"Most of the Texas politicians go here to drink after legislature," Lanier said. "It’s a very cultural experience."

The Green Mill, Chicago, IL

4802 N. Broadway Ave.

What To Drink: Gin Martini

"This is where Al Capone used to hang out, and they still have the booth that he would sit in. And you can sit in it, too — just get there early enough," Lanier warned.

The Green Mill also has great live jazz and a really cool atmosphere since it hasn't changed much since its days as a 1920s speakeasy.

Rosa’s Cantina, El Paso, TX

3454 Doniphan Dr.

What To Drink: A bottle of Lone Star and a shot of Cuervo

"People might get angry, but I like Rosa’s Cantina," Lanier confessed. "It has an amazing legacy to the area."

Rosa's was founded in the post-prohibition 1940s, and still remains a favorite among locals and tourists alike.

See the rest of the story at Business Insider

A UK Department Store Says It Won't Photoshop Its Lingerie Ads Anymore


lingerie models

Can you spot the difference?

Well, here’s the answers.

To start with, the lingerie model’s neck and arms have been slimmed down, under her eyes have been smoothed and lightened and her teeth and eyes have been whitened.

But that’s not all.

Her waist has been pulled in, her hands and underarms have been “tidied’ and her legs thinned. Stray hairs have been removed and skin-tone changed, smoothed and brightened.

To top it off, the beauty’s cleavage was also enhanced.

The images were released by Debenhams to highlight the practice of airbrushing in lingerie photography. The retailer said it was breaking ranks with other high street stores by using untouched images to encourage positive body image.

“The use of some digital photography techniques to create unrealistic body shapes and flawless skin can make men and women feel more insecure about their natural looks and size,” the company said in a statement.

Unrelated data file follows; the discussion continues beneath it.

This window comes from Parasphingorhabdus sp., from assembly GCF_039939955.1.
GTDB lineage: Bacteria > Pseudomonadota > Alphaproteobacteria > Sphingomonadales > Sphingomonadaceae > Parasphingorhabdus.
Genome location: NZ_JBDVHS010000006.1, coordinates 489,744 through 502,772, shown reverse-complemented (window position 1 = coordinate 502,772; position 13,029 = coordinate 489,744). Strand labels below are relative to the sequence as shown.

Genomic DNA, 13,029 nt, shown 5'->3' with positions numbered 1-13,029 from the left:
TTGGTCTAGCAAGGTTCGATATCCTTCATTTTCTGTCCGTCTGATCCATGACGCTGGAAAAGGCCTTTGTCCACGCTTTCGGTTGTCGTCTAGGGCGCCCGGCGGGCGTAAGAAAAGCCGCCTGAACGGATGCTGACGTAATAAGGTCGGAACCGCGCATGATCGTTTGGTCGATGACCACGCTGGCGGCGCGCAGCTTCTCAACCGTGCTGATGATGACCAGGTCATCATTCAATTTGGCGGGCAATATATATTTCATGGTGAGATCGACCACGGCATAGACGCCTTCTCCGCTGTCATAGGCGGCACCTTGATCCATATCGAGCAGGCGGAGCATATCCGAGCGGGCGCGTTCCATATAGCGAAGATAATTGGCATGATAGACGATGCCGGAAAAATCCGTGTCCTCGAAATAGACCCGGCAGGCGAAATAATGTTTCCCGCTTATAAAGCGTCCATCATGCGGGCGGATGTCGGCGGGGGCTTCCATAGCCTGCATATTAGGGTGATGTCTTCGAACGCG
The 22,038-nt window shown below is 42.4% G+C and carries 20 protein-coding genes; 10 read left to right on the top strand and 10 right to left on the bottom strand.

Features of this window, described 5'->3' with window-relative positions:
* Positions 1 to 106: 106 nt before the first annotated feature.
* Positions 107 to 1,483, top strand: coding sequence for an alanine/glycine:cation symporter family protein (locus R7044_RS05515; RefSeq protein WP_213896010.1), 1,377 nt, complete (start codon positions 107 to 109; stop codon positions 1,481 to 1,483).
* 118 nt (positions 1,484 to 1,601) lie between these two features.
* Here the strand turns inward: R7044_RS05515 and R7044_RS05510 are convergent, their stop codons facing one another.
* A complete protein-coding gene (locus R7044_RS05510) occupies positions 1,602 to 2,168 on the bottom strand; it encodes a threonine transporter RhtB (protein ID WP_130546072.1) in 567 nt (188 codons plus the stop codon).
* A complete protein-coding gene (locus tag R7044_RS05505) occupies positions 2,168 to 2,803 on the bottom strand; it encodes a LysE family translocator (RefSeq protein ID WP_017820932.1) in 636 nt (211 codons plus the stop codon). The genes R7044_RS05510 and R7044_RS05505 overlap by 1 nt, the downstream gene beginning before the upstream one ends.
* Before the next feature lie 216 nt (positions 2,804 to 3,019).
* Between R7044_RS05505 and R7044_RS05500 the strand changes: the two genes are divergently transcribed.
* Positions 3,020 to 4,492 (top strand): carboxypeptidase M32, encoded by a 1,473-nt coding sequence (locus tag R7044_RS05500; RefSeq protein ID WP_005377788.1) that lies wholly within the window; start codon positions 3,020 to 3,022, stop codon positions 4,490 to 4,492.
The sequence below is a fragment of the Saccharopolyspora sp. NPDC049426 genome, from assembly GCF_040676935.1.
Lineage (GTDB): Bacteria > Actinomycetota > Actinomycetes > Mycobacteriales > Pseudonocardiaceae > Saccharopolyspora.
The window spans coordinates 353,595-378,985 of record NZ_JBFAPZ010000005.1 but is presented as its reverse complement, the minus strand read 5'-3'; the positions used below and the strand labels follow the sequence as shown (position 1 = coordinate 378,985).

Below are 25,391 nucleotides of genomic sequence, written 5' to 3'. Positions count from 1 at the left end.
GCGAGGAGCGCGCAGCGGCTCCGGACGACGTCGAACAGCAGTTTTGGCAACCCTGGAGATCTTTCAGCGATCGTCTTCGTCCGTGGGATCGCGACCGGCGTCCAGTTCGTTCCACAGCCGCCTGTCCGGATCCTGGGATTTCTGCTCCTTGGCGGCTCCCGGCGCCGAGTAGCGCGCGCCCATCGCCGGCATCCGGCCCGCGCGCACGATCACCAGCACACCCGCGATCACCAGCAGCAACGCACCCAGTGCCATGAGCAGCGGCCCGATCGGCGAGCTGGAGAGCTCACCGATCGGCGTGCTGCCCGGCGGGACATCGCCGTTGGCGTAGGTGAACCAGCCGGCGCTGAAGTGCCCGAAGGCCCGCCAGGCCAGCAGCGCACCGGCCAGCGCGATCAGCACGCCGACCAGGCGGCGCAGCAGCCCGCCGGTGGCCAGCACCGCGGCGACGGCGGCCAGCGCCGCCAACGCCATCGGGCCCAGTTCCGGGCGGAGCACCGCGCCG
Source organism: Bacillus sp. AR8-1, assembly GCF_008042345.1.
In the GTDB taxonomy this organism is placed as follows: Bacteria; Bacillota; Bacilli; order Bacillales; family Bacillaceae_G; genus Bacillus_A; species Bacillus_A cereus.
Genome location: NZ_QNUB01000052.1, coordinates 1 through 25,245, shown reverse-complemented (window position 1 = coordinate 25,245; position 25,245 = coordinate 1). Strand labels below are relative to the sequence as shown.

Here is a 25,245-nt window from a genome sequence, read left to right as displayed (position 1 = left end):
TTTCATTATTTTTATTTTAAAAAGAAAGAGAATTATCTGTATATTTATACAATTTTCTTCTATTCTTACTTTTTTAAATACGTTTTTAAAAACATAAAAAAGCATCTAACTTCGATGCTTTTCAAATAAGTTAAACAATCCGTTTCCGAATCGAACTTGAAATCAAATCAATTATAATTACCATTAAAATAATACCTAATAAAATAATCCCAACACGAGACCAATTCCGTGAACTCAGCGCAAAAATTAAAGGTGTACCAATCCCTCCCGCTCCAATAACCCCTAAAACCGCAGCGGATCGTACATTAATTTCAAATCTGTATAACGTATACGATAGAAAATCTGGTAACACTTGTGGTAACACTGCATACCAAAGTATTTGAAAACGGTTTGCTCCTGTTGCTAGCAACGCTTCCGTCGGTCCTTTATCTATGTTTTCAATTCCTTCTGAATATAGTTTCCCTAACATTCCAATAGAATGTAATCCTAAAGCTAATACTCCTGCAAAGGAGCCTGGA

“We want to help customers feel confident about their figures without bombarding them with unattainable body images,” continued Sharon Webb, the Head of Lingerie buying and design.

“As well as being a positive from a moral point of view, it ticks the economic boxes as well. Millions of pounds a year are spent by organisations retouching perfectly good images.

As a rule we only airbrush minor things like pigmentation or stray hair and rely on the natural beauty of models to make our product look great.

“The model is naturally gorgeous and doesn’t need any retouching.”

What do you think? Should all shops follow suit and stop photoshopping images?

Is this the most unrealistic picture of Beyoncé ever?

Dad photoshops supercute baby into crazy situations

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China's Plan To Build The World's Tallest Skyscraper In 90 Days Is 'Revolutionary'


sky city, chengsha, china

Editor's note: The architecture world has been abuzz over news that a Chinese construction company plans to build the world's tallest building — and do it in just 90 days using a proprietary prefabrication technique.

Construction on the 838-meter high rise in Changsha, called Sky City One, is expected to begin this month.

After the project was announced, we reached out to Christian Sottile, the Dean of the School of Building Arts at the Savannah College of Art and Design, who gave us his take on why the project is a terrible step for architecture and urban living.

But not everyone is skeptical about Sky City One.

Stan Klemanowicz, an architect and planner in Los Angeles with Project Development Associates, reached out to tell us why the project is actually revolutionary. He has allowed us to publish his response to Mr. Sottile's critique.

From Stan Klemanowicz:

Mr. Sottile misses an important point in the design and construction of this project. It revolutionizes the process in a way hardly ever before seen in the building industry. 

One might argue the standardization of building parts and systems in modern architecture was similar but, that belies a shallow understanding. This is very different! It is a revolutionary approach.